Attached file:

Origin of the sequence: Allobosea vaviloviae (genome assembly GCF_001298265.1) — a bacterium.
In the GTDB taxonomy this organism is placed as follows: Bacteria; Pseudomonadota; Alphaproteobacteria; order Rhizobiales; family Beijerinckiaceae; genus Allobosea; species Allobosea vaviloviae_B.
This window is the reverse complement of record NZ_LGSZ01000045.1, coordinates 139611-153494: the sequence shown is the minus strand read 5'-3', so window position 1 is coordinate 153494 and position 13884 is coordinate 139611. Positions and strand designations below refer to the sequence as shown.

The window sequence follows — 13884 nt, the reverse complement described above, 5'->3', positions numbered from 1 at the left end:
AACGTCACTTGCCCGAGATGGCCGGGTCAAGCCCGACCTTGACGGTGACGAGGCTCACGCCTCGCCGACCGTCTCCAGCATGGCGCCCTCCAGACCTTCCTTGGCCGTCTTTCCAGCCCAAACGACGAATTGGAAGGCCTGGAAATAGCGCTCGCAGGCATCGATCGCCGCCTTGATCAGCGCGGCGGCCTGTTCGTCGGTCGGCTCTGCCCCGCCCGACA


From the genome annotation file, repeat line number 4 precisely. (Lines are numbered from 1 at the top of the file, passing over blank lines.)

The window sequence follows — 13884 nt, the reverse complement described above, 5'->3', positions numbered from 1 at the left end: